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Business Bootcamp for Arts.

WHEN YOU MIX YOUTH, enthusiasm and a little funding, anything is possible. Culture PEI can attest to this. The team created an incubator for youth-owned, arts-based businesses on Prince Edward Island.

Young people often find it hard to launch careers in the arts. Many emerge from their professional training unprepared to face the reality of self-employment. Seventy percent of PEI's arts and culture workers are self-employed. Under these circumstances, it is not enough to be excellent at your discipline. Young artists need to be entrepreneurs.

Information technology (IT) has always embraced entrepreneurship. Every city in Canada now sports start-up incubators for tech entrepreneurs chasing the next big thing. PEI is no different. In 2013, the Innovation Technology Association of PEI (ITAP) launched "IT Garage". Their program supported cohorts of young IT students and graduates to work in teams developing new products such as video games and apps with the intention of launching new tech businesses.

Recognizing the opportunity to adapt this model to the needs of young arts and culture graduates, Culture PEI hired their first intern through the SYnC program in the spring of 2014. Nathan Gill was then a rising star in PEI's rock music scene with his band, the North Lakes. In his internship he researched IT Garage and other incubator models and designed a program for artists. Gill named it HIVE.

HIVE operates in cohorts of seven people, aged 15 to 30, one of whom is designated the co-ordinator. Applicants compete by submitting a resume, a portfolio and a short business pitch. A panel interviews the short-listed candidates and selects those with the potential to get the most out of the program. Once hired, the participants have one task--to spend 12 weeks discovering how to make a living and create their best work at the same time.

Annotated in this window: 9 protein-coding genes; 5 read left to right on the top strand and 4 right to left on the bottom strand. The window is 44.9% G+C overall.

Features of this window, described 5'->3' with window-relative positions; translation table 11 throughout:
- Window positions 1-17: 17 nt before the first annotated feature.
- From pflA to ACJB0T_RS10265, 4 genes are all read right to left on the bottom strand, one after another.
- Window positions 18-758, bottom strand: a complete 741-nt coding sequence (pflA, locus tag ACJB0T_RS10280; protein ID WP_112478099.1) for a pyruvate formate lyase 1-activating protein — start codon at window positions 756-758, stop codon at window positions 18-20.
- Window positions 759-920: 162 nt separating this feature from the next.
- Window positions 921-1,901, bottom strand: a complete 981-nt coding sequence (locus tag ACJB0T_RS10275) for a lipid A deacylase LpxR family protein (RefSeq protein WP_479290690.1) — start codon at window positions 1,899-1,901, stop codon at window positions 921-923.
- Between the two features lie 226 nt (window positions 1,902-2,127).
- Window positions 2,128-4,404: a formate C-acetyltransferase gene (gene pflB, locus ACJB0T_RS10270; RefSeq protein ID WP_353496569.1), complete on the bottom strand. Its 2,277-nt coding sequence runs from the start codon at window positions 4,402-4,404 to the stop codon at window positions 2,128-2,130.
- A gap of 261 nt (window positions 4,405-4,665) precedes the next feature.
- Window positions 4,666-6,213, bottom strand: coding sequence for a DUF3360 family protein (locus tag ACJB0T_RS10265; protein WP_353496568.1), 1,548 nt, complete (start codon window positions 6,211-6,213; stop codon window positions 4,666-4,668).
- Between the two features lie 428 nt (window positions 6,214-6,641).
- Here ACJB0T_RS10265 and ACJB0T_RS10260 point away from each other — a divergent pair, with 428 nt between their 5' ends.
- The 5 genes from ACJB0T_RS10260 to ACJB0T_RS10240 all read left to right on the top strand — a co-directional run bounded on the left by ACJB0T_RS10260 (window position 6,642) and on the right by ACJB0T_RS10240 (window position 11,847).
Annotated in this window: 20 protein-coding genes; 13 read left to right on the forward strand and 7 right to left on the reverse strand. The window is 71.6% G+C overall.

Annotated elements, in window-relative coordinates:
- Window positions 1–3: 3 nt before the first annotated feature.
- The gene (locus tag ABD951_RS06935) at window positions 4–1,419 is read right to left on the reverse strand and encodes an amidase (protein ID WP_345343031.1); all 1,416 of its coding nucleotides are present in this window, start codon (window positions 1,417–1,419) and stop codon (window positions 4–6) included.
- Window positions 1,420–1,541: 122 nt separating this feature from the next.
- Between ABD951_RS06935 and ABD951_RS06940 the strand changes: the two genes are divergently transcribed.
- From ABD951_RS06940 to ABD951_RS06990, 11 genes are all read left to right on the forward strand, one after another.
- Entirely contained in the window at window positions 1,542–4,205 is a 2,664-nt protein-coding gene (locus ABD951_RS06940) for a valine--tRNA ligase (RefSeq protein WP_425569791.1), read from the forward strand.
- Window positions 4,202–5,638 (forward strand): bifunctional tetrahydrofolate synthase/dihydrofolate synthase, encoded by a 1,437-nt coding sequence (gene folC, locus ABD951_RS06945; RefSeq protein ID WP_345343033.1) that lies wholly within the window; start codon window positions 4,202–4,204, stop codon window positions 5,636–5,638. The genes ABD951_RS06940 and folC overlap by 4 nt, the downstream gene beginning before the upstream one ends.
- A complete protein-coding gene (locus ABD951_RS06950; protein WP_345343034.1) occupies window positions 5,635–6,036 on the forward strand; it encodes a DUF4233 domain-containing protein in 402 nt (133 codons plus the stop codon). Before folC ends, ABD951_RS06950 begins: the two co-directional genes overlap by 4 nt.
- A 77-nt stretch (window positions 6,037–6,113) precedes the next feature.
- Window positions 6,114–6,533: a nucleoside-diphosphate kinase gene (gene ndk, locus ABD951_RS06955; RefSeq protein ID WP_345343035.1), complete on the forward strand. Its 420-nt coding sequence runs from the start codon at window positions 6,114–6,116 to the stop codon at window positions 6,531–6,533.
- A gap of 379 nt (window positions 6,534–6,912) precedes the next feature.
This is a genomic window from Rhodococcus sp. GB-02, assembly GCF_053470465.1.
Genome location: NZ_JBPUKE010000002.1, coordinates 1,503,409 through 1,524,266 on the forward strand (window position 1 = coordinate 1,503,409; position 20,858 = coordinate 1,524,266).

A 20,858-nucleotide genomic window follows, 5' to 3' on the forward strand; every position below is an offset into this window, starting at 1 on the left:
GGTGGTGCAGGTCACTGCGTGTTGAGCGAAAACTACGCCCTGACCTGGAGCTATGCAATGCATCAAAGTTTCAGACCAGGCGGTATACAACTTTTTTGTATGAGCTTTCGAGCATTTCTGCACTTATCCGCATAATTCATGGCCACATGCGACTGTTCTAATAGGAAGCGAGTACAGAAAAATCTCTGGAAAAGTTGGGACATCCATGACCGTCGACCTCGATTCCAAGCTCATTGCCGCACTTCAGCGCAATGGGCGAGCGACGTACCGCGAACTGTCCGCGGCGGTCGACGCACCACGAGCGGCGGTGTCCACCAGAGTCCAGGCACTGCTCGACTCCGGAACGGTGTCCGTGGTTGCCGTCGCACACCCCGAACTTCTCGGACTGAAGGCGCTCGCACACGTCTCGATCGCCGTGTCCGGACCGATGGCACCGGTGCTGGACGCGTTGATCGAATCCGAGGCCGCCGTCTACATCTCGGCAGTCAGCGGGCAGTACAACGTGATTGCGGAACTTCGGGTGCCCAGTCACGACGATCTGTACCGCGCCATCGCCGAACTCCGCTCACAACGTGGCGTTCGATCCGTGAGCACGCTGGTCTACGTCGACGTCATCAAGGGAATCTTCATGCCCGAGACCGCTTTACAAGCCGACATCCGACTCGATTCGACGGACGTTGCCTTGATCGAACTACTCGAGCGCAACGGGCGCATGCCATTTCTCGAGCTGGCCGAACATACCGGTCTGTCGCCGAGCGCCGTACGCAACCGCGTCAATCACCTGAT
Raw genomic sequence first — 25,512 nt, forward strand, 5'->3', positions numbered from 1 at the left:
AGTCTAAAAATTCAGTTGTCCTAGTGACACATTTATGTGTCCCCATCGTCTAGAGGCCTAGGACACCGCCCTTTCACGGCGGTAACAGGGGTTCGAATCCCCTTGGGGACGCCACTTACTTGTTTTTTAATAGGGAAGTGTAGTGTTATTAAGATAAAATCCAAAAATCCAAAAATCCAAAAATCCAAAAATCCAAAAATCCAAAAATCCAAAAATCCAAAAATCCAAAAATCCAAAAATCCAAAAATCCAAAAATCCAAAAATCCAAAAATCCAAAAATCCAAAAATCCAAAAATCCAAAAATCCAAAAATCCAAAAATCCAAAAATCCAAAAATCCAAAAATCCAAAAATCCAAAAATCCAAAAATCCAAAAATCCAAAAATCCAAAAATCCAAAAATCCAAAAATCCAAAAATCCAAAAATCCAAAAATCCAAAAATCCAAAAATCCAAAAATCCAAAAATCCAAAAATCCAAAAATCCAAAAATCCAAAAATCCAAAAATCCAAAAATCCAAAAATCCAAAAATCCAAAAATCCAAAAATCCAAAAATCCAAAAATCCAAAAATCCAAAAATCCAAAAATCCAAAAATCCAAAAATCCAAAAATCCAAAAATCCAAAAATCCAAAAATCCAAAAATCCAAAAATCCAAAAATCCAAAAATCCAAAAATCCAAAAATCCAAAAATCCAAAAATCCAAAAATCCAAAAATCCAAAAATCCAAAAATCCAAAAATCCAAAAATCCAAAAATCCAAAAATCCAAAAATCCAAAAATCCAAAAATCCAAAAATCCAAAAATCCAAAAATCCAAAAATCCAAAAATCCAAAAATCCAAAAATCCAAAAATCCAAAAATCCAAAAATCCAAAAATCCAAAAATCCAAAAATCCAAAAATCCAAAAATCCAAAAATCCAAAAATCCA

The program makes heavy use of group wisdom. There is no outside supervision. Each Monday starts with participants stating their goals to the group. Every Friday ends with participants reporting how they met those goals. The group has access to a space in a PEI government business incubator. They set up their desks side-by-side in a rectangle with everyone facing the centre. Tuesdays and Thursdays are "studio days," where participants go back to their own workspaces to practice their art. On Wednesdays, they attend a formal Business of Art Bootcamp series (funded separately) where they learn business and entrepreneurship skills. Each cohort also finds other ways of making the program more valuable. They seek out free business workshops, arrange studio visits with working arts professionals, seek mentors and share online resources. In the end, each cohort hosts an open house a pop-up trade show and celebration where they meet the public and demonstrate their businesses. HIVE open houses are always well-attended and attract leaders in business, government and the arts community.

HIVE has had six cohorts, and all 40 participants are still in business, are employed in the arts or have gone back to school to raise their skill level. Interestingly, very few of the participants end up doing the business idea they originally pitched to get in. Somewhere along the way they discover that the best business is not the one that chases a market opportunity, but the one that reflects their deep values and intentions as artists. It is always a journey of discovery.

Mark Sandiford is executive director of Culture PEI.
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Title Annotation:IN BRIEF
Author:Sandiford, Mark
Publication:Alternatives Journal
Geographic Code:1CPRI
Date:Mar 22, 2018
Words:565
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